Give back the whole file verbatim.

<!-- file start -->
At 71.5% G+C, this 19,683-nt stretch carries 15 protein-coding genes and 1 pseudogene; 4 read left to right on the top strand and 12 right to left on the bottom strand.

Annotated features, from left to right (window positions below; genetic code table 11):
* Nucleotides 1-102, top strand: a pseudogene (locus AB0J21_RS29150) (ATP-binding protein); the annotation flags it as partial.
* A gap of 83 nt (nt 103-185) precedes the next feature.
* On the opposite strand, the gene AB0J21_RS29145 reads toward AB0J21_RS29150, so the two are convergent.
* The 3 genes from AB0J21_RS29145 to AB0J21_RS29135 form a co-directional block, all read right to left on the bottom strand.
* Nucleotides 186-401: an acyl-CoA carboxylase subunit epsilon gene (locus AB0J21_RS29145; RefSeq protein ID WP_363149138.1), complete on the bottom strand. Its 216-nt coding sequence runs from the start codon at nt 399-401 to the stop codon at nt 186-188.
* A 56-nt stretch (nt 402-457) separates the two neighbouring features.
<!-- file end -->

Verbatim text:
At 71.5% G+C, this 19,683-nt stretch carries 15 protein-coding genes and 1 pseudogene; 4 read left to right on the top strand and 12 right to left on the bottom strand.

Annotated features, from left to right (window positions below; genetic code table 11):
* Nucleotides 1-102, top strand: a pseudogene (locus AB0J21_RS29150) (ATP-binding protein); the annotation flags it as partial.
* A gap of 83 nt (nt 103-185) precedes the next feature.
* On the opposite strand, the gene AB0J21_RS29145 reads toward AB0J21_RS29150, so the two are convergent.
* The 3 genes from AB0J21_RS29145 to AB0J21_RS29135 form a co-directional block, all read right to left on the bottom strand.
* Nucleotides 186-401: an acyl-CoA carboxylase subunit epsilon gene (locus AB0J21_RS29145; RefSeq protein ID WP_363149138.1), complete on the bottom strand. Its 216-nt coding sequence runs from the start codon at nt 399-401 to the stop codon at nt 186-188.
* A 56-nt stretch (nt 402-457) separates the two neighbouring features.